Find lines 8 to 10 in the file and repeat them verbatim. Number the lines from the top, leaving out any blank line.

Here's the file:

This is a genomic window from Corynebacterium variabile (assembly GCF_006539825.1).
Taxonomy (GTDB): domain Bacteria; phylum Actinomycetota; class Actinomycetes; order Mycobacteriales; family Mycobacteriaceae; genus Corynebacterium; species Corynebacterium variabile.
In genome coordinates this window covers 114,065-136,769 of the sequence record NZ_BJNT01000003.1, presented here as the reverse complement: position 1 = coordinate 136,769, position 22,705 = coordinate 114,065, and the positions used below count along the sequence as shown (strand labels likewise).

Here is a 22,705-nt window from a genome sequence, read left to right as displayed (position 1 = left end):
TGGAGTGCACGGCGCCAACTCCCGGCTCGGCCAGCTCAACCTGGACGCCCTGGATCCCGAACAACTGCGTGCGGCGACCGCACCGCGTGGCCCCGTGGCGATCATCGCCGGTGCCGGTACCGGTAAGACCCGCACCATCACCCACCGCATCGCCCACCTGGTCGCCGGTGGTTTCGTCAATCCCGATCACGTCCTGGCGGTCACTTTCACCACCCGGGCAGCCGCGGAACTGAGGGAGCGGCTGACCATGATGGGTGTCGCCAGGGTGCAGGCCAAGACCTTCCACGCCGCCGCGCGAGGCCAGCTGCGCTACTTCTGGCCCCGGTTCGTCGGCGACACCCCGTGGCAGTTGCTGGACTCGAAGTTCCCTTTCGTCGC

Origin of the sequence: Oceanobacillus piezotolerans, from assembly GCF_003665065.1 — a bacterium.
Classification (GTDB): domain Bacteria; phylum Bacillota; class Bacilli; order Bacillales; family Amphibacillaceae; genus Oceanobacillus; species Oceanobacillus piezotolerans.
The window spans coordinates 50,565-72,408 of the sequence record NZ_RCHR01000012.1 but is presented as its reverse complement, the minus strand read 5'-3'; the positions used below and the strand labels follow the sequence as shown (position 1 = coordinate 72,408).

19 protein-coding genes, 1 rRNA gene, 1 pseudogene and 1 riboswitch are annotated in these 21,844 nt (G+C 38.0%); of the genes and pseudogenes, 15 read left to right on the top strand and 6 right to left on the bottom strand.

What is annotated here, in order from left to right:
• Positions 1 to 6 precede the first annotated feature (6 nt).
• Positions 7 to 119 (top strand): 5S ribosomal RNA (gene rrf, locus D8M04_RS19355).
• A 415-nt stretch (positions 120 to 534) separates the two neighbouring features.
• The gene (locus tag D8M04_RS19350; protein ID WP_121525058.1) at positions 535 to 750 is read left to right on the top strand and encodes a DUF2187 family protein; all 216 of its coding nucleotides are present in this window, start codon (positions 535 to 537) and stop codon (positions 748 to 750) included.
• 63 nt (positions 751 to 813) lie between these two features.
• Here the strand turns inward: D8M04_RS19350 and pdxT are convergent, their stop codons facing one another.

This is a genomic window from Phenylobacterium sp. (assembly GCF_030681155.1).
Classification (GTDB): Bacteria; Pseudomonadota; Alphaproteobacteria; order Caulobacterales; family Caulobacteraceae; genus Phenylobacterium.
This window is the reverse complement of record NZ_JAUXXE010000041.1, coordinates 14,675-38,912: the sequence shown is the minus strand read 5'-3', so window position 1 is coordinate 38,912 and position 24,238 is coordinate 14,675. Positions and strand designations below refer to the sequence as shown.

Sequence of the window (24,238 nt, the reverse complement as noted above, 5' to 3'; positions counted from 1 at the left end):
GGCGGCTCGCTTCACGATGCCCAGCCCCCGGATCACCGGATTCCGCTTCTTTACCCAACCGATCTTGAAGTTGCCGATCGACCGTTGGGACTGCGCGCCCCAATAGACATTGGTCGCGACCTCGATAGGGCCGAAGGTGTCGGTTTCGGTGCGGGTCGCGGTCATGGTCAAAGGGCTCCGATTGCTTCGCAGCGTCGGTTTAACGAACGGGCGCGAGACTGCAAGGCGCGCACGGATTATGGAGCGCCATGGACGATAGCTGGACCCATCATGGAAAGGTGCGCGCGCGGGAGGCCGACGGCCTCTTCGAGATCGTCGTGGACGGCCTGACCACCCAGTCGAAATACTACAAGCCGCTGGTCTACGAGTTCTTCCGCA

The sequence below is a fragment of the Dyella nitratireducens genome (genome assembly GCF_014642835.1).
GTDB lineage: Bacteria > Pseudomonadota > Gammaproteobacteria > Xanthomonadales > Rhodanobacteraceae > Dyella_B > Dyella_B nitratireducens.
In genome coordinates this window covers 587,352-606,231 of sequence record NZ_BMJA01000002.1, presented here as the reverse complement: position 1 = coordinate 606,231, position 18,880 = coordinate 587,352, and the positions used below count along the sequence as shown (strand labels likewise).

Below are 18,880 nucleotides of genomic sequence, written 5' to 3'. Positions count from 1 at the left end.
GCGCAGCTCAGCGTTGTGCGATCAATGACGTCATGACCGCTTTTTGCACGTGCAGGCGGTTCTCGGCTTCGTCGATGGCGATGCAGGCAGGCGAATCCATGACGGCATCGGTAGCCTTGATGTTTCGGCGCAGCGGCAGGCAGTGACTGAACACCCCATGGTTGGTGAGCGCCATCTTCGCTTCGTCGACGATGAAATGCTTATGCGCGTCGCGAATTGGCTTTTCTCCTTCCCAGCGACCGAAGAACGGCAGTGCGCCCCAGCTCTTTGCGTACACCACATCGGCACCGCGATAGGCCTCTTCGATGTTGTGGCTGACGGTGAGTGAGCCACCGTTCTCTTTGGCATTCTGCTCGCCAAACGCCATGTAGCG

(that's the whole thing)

The window spans coordinates 50,565-72,408 of the sequence record NZ_RCHR01000012.1 but is presented as its reverse complement, the minus strand read 5'-3'; the positions used below and the strand labels follow the sequence as shown (position 1 = coordinate 72,408).

19 protein-coding genes, 1 rRNA gene, 1 pseudogene and 1 riboswitch are annotated in these 21,844 nt (G+C 38.0%); of the genes and pseudogenes, 15 read left to right on the top strand and 6 right to left on the bottom strand.

What is annotated here, in order from left to right: